Mary (1830-1902) married James GOLDS (1829-1921) and they had nine children at Washington. James and Mary originally married in "a hell-fire chapel" at Brighton in 1851 but later discovered that such marriages were not legal so they re-married at Brighton on 5th November 1869 while pretending to have gone there for the Bonfire Night celebrations.
Henry Wells (1838-?) married Elizabeth BROWNE at Shipley in 1861, they had seven children in the area and were living at Ashington in 1881. Henry and Elizabeth's children were: Jacob, Deborah, Ellen, Jane, Rose, James and Sarah. Jacob died aged 5, it's not known what became of the others.
George (1835-?) might appear at Greenwich, Kent in the 1881 census but the age and birthplace don't quite agree. That George was married to Mary Ann and had 3 children: George, William and Ann. If this was the correct George he was married to his second wife by then. His first was Jane HILLMAN, they married in 1864 and had Mary Jane baptised at Rusper, Sussex in 1866. Jane died in 1867, probably at Rusper as George, his daughter and his mother Sophia were there in 1871. Also near them at Rusper then were George's brother Thomas and his young family.
The other children of James and Sophia were William and James. William (1827-?) had not married by 1851, his fate is not known. James died before he reached one year.

The parentage of James Wells (1786-1862) was in doubt until the index to the 1851 Brighton census was published by the Sussex Family History Group. I had previously been given a choice of two; one was baptised at Warminghurst in 1788, the son of Peter (1754-1829) and Hannah [HILL] (1750?-1834). The other was baptised at Washington in 1786, the son of paupers James and Sarah Wells. My James gave very inconsistent ages at the censuses but this was probably because his wife was much younger than he was. These made it look as if he was more likely to have been born in 1788 but he always said he was born at Washington. My James lived at Washington as did Peter Wells junior (1792-1878), son of Peter and Hannah, most people assumed that James was the brother of Peter junior. This theory was disproved when I found the James Wells born at Warminghurst in 1788 was living at Brighton in 1851. This James married Elizabeth SCUTT at Thakeham in 1819 and Aaron, another son of Peter and Hannah, was a witness. Aaron had married Sarah SCUTT at Thakeham in 1807.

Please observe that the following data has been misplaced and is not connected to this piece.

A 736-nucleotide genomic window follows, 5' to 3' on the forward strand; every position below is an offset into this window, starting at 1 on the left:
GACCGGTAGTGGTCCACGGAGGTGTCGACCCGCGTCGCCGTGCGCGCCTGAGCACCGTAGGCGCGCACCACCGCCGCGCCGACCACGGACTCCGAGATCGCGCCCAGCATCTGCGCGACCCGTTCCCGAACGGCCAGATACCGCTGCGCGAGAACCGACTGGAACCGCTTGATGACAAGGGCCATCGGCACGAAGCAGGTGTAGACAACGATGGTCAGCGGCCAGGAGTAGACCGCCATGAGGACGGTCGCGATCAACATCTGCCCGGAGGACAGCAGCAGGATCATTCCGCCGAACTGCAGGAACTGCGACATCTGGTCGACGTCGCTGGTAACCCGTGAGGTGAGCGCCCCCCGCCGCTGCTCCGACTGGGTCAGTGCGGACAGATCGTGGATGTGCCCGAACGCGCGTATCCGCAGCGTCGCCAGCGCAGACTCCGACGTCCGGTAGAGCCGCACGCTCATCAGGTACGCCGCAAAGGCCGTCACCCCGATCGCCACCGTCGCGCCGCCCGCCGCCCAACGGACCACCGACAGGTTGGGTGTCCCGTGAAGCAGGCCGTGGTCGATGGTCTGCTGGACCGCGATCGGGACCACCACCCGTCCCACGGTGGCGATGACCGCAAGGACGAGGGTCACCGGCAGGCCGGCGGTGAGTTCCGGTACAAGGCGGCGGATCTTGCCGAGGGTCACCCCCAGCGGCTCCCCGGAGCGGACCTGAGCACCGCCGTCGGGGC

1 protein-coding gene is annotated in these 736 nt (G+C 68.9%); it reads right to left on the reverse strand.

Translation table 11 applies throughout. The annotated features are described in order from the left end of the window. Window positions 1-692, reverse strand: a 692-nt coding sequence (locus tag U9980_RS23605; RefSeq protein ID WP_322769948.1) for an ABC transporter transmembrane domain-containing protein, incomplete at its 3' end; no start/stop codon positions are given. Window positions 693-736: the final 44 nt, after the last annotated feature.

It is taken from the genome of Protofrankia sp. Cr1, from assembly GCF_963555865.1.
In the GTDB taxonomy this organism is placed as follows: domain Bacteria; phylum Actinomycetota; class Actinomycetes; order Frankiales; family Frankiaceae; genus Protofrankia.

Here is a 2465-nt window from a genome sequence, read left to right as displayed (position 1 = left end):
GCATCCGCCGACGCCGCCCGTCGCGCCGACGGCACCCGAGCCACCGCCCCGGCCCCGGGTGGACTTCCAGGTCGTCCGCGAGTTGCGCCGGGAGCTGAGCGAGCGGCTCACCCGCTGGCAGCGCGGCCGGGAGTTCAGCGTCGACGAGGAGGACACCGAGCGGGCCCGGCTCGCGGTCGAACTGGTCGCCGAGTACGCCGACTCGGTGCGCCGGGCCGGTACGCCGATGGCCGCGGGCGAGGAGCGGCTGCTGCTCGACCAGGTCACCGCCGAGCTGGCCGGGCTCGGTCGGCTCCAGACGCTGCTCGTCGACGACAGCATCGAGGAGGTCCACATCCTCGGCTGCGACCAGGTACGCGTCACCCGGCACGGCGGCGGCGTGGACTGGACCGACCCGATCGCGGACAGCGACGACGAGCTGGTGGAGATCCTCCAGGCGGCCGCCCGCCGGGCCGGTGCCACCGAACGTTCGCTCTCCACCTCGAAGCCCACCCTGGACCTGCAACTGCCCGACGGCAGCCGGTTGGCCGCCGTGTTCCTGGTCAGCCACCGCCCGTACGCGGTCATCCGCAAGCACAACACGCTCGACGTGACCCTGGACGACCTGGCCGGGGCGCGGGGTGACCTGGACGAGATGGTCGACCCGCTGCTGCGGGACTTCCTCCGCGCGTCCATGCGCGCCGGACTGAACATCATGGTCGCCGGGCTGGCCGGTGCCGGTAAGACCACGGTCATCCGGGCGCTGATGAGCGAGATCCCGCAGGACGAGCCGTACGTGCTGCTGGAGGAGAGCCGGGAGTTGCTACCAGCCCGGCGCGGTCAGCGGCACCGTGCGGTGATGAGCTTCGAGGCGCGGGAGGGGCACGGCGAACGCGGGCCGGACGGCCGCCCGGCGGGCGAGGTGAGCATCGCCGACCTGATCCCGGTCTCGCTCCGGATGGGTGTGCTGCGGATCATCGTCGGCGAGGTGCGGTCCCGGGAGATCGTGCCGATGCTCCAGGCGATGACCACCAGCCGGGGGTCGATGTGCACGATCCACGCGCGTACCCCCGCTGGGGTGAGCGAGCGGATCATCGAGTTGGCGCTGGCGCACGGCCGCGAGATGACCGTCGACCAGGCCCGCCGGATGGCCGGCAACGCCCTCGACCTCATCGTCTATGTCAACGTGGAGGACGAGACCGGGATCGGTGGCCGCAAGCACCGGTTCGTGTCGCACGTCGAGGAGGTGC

My James Wells (1786-1862) was thus the son of James and Sarah. Sarah was probably Sarah STENNING who married James Wells at Shipley in 1774. It's difficult to research this couple as there is no trace on the IGI of them having had any other children. They also aren't buried at Washington, Shipley has not yet been checked. It's possible that they both died young and my James was looked after by relatives at Washington.

This is totally unchecked but I suspect that the James Wells who married Sarah Stenning was a brother of the Peter Wells (1754-1829) who married Hannah HILL. This would make the James Wells junior and Peter Wells junior who lived at Washington first cousins. One of Peter and Hannah's daughters was Ann Wells (1786-1833) who married William DOWNER (1774-1839) in 1804. One of William and Ann's great-grandsons George Downer (1849-1974) married Annie Lyle DENNETT (1866-1960) who was the sister of my ancestor Emily Louise DENNETT.

My unproven ancestor, James Wells senior (1750-?), was the son of Robert and Anne who had children at Washington and Ashington. Robert's origins are not known but it is believed that he may have come from the Stopham area.

I have a lot of information about the Wells families in the Washington area and also some about those at Brighton in the 19th century. I am in contact with several other Wells researchers who have Wells families at Brighton and in West Sussex.